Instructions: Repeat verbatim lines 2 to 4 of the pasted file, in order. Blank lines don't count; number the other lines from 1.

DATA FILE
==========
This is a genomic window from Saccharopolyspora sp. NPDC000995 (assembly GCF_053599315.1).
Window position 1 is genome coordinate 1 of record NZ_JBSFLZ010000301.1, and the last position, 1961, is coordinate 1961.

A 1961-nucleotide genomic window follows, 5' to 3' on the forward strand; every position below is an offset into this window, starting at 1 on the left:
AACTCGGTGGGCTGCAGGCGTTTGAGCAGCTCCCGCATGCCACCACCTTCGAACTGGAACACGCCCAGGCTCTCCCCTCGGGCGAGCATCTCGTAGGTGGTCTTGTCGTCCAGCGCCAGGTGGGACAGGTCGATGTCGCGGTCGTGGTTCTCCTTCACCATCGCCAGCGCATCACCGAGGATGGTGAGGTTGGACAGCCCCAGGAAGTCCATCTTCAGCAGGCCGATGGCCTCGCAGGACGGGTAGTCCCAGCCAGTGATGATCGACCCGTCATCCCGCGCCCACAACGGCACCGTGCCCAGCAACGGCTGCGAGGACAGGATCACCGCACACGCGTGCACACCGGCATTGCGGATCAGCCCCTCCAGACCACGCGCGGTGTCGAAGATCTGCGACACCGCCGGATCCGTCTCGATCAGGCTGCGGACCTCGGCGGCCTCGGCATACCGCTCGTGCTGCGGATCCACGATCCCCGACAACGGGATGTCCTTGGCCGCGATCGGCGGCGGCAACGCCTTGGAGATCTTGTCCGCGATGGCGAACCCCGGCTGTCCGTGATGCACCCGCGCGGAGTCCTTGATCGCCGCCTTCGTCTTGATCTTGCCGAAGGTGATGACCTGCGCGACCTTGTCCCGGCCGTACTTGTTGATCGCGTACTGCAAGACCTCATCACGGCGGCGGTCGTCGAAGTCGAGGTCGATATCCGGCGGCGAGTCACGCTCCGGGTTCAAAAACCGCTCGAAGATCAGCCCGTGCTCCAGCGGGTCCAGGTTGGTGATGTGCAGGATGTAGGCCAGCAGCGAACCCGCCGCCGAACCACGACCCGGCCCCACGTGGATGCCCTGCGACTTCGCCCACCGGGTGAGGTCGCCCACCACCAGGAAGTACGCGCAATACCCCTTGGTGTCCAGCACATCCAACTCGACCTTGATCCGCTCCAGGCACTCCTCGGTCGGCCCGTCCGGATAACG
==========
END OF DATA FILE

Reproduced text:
Window position 1 is genome coordinate 1 of record NZ_JBSFLZ010000301.1, and the last position, 1961, is coordinate 1961.

A 1961-nucleotide genomic window follows, 5' to 3' on the forward strand; every position below is an offset into this window, starting at 1 on the left:
AACTCGGTGGGCTGCAGGCGTTTGAGCAGCTCCCGCATGCCACCACCTTCGAACTGGAACACGCCCAGGCTCTCCCCTCGGGCGAGCATCTCGTAGGTGGTCTTGTCGTCCAGCGCCAGGTGGGACAGGTCGATGTCGCGGTCGTGGTTCTCCTTCACCATCGCCAGCGCATCACCGAGGATGGTGAGGTTGGACAGCCCCAGGAAGTCCATCTTCAGCAGGCCGATGGCCTCGCAGGACGGGTAGTCCCAGCCAGTGATGATCGACCCGTCATCCCGCGCCCACAACGGCACCGTGCCCAGCAACGGCTGCGAGGACAGGATCACCGCACACGCGTGCACACCGGCATTGCGGATCAGCCCCTCCAGACCACGCGCGGTGTCGAAGATCTGCGACACCGCCGGATCCGTCTCGATCAGGCTGCGGACCTCGGCGGCCTCGGCATACCGCTCGTGCTGCGGATCCACGATCCCCGACAACGGGATGTCCTTGGCCGCGATCGGCGGCGGCAACGCCTTGGAGATCTTGTCCGCGATGGCGAACCCCGGCTGTCCGTGATGCACCCGCGCGGAGTCCTTGATCGCCGCCTTCGTCTTGATCTTGCCGAAGGTGATGACCTGCGCGACCTTGTCCCGGCCGTACTTGTTGATCGCGTACTGCAAGACCTCATCACGGCGGCGGTCGTCGAAGTCGAGGTCGATATCCGGCGGCGAGTCACGCTCCGGGTTCAAAAACCGCTCGAAGATCAGCCCGTGCTCCAGCGGGTCCAGGTTGGTGATGTGCAGGATGTAGGCCAGCAGCGAACCCGCCGCCGAACCACGACCCGGCCCCACGTGGATGCCCTGCGACTTCGCCCACCGGGTGAGGTCGCCCACCACCAGGAAGTACGCGCAATACCCCTTGGTGTCCAGCACATCCAACTCGACCTTGATCCGCTCCAGGCACTCCTCGGTCGGCCCGTCCGGATAACG